Excess Baggage: One Family's Around-the-World Search for Balance by Tracey Carisch
1- Your book is described as the spiritual journey of Eat Pray Love – and the comical mishaps of National Lampoon’s Vacation. Can you give us an example of what happened on the trip to relate those two extremely different titles?
Nomadic world travel is an inherently soul-searching experience, and yet when you do it with children it can get a little ludicrous at times. For instance, Southeast Asia was one of the most spiritually enlightening parts of our trip for me. I established a yoga practice, started meditating regularly, tried veganism, and began finding answers to some of the questions I’d been pondering for most of my adult life. Yet, I still had to teach a 5-year-old how to use the bathroom without flushing toilet paper, tuck my kids into bed under mosquito nets, and keep my kids from being bounced out of the high speed, open-air tuk tuks that served as our primary form of transportation. Every day brought this surreal, sometimes comical combination of self development and mild insanity.
2- Would you please, in 160 characters or less, give a #WriteTip ?
Experience #nanowrimo this year. It will jumpstart your writing habit and get you writing every single day.
3- What ignited your passion for writing?
Time. Having the time to put toward the writing process introduced me to a creative side I didn’t know I had. I left my career so our family could go on this journey, so with this extra time on my hands I started a travel blog. My husband took most of the photography on it, and I shared our experiences. Then, it just started growing from there. Our following grew and our travels created things to write. , which left me focused on homeschooling our girls, planning our travel, and finding ways for us to volunteer in the towns we visited. I set up a travel blog to keep our family and friends back home updated, and it took off.
4- There are 7 continents: Asia, Africa, North America, South America, Antarctica, Europe and Australia/Oceania. You went to 6 continents. Which one didn't you visit?
We didn’t make it to Antarctica. With three kids in tow, it was a little too remote and way to expensive. Maybe someday.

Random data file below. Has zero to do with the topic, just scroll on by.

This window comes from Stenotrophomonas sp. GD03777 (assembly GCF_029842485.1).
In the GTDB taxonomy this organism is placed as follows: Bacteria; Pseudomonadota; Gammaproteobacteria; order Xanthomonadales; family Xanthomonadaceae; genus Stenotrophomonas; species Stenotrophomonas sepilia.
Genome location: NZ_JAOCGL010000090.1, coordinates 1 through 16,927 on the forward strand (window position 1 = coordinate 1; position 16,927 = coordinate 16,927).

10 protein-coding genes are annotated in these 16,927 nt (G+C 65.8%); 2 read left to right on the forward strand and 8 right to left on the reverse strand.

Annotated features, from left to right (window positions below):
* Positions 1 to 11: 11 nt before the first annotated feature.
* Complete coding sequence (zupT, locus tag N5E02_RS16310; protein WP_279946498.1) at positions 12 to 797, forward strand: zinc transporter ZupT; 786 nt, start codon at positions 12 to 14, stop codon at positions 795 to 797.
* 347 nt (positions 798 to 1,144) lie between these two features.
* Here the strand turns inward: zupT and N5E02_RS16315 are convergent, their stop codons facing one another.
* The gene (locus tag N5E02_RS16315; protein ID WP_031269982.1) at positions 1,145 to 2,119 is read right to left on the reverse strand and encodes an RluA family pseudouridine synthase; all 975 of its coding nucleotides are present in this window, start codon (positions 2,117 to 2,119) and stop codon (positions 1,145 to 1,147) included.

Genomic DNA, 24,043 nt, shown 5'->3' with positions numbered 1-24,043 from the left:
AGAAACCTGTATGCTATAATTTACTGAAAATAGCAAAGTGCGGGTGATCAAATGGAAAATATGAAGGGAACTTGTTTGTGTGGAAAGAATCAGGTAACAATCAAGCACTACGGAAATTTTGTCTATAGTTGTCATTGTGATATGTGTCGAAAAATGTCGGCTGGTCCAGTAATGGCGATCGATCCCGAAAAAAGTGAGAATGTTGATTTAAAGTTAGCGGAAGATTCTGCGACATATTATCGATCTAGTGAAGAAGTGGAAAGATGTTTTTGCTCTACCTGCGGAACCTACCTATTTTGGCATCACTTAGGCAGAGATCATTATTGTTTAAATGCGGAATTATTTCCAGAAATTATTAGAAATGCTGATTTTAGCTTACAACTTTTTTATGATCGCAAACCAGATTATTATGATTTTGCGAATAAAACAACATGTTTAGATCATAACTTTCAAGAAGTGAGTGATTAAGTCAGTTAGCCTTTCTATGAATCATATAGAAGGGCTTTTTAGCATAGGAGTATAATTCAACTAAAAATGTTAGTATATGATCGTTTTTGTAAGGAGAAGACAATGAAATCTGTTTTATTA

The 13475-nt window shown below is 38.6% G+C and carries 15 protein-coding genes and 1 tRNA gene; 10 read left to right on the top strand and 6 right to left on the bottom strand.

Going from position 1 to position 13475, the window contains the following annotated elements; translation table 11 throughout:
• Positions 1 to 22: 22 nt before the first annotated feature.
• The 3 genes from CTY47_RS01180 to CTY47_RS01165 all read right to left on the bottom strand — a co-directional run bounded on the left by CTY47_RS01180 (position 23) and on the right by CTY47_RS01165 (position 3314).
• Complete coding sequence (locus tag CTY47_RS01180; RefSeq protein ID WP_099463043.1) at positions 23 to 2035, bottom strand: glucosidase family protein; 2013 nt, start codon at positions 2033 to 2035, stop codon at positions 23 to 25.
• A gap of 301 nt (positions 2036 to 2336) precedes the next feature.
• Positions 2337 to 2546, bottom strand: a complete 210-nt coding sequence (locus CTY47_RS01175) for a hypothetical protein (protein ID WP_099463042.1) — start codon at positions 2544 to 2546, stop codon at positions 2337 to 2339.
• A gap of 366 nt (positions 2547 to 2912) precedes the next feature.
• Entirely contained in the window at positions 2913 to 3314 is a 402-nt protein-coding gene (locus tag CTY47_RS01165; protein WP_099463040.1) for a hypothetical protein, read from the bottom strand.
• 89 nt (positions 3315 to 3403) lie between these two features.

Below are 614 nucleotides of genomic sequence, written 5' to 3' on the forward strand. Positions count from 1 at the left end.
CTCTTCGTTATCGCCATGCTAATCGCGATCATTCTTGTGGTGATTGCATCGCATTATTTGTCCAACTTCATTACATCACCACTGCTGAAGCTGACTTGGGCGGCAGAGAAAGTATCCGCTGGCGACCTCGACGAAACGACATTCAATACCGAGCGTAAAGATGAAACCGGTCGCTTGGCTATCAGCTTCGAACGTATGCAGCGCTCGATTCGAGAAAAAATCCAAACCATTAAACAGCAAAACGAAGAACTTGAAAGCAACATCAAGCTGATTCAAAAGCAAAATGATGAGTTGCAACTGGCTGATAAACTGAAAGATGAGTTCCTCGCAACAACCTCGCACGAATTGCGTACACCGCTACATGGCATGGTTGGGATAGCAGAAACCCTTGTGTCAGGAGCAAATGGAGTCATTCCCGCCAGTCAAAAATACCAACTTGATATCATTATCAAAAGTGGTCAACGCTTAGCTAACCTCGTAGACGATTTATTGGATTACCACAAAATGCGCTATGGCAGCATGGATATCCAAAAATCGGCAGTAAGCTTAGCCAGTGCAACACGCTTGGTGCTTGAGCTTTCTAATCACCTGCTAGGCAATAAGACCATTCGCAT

5- Have other cultures been integratedinto your life after your journey?
We definitely still feel the impact of the cultures we visited throughout our travel. One of the most noticeable, daily differences is the way we approach food. For so much of the trip we got used to the ritual of a daily trip to open-air markets to buy food.
6- What's your Twitter handle, and do you have two or three writer friends on there to shout-out to for #WriterWednesday ?
My handle is @traceycarisch
Other authors: Vicki Lesage @vickilesage
Brooke Warner @brooke_warner
7- Would you share a picture with us of your book in an iconic location?
8- What are some of your short and long term writing goals?
Right now I’m waiting for the next inspiration to take ahold of me. I’d like to write another book, possibly one expanding on how the lessons of international travel and how they integrated back into modern American life. I also have ideas for a novel someday down the road.
9- Did any of the places you went know you were writing about your travel, and did anyone have any memorable feelings about it?
Yes, in fact, in some places we became locally known as “the American family”. Friends we made followed our blog and sometimes shared posts on local web site and Facebook pages. We were even featured in the local newspapers several times.
10- What is your favorite book by someone else, what's the author's Twitter handle, and what do you love most about that book? #FridayReads book recommendation time!
Author name: @AnitaDiamant
Title:The Red Tent
I loved the author’s concept that the lives of the women noted in our civilization’s early history could have been misrepresented to fit the masculine influence and perspective of the day.
11- Who is currently your biggest fan? What does that person love most (or "ship") about your debut novel?
Leslie Lindsay is a reviewer who has expressed her love for my memoir. In her review she said, “I laughed (a lot), I got tearful, I felt excited and terrified...seriously, Excess Baggage hit on every emotion.”
12- What most helped you to improve your writing craft?
Editing my memoir helped me really learn the mechanics of the writing craft as I worked to create an easy, conversational flow to the book. I would put it aside for a couple weeks and then come back and read with fresh set of eyes. This helped me find the spots that didn’t flow or stories that needed some rewording to be as funny or meaningful as possible.